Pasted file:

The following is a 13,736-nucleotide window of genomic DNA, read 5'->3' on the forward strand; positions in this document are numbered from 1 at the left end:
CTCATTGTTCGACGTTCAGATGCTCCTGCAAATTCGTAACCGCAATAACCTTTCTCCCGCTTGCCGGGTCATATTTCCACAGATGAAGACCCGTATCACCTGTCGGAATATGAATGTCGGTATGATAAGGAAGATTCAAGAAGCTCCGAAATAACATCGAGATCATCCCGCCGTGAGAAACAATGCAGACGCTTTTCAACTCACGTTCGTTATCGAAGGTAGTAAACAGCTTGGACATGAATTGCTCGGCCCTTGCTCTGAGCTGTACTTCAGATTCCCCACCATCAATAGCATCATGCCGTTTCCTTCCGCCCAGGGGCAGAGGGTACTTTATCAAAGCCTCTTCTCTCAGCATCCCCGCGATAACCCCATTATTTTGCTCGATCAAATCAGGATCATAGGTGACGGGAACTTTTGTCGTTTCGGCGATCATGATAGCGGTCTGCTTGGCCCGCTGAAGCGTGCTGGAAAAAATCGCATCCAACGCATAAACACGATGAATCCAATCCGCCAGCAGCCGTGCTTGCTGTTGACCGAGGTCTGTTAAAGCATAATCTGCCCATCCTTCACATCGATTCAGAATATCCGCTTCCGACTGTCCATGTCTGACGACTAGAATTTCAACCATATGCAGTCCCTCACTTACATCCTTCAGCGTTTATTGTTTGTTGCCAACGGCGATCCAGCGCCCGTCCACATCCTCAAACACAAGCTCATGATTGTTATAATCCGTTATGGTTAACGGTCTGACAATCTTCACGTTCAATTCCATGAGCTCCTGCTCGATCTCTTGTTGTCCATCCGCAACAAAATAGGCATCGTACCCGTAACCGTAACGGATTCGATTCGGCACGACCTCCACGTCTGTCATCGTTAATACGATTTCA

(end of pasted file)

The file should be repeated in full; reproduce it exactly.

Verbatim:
The following is a 13,736-nucleotide window of genomic DNA, read 5'->3' on the forward strand; positions in this document are numbered from 1 at the left end:
CTCATTGTTCGACGTTCAGATGCTCCTGCAAATTCGTAACCGCAATAACCTTTCTCCCGCTTGCCGGGTCATATTTCCACAGATGAAGACCCGTATCACCTGTCGGAATATGAATGTCGGTATGATAAGGAAGATTCAAGAAGCTCCGAAATAACATCGAGATCATCCCGCCGTGAGAAACAATGCAGACGCTTTTCAACTCACGTTCGTTATCGAAGGTAGTAAACAGCTTGGACATGAATTGCTCGGCCCTTGCTCTGAGCTGTACTTCAGATTCCCCACCATCAATAGCATCATGCCGTTTCCTTCCGCCCAGGGGCAGAGGGTACTTTATCAAAGCCTCTTCTCTCAGCATCCCCGCGATAACCCCATTATTTTGCTCGATCAAATCAGGATCATAGGTGACGGGAACTTTTGTCGTTTCGGCGATCATGATAGCGGTCTGCTTGGCCCGCTGAAGCGTGCTGGAAAAAATCGCATCCAACGCATAAACACGATGAATCCAATCCGCCAGCAGCCGTGCTTGCTGTTGACCGAGGTCTGTTAAAGCATAATCTGCCCATCCTTCACATCGATTCAGAATATCCGCTTCCGACTGTCCATGTCTGACGACTAGAATTTCAACCATATGCAGTCCCTCACTTACATCCTTCAGCGTTTATTGTTTGTTGCCAACGGCGATCCAGCGCCCGTCCACATCCTCAAACACAAGCTCATGATTGTTATAATCCGTTATGGTTAACGGTCTGACAATCTTCACGTTCAATTCCATGAGCTCCTGCTCGATCTCTTGTTGTCCATCCGCAACAAAATAGGCATCGTACCCGTAACCGTAACGGATTCGATTCGGCACGACCTCCACGTCTGTCATCGTTAATACGATTTCA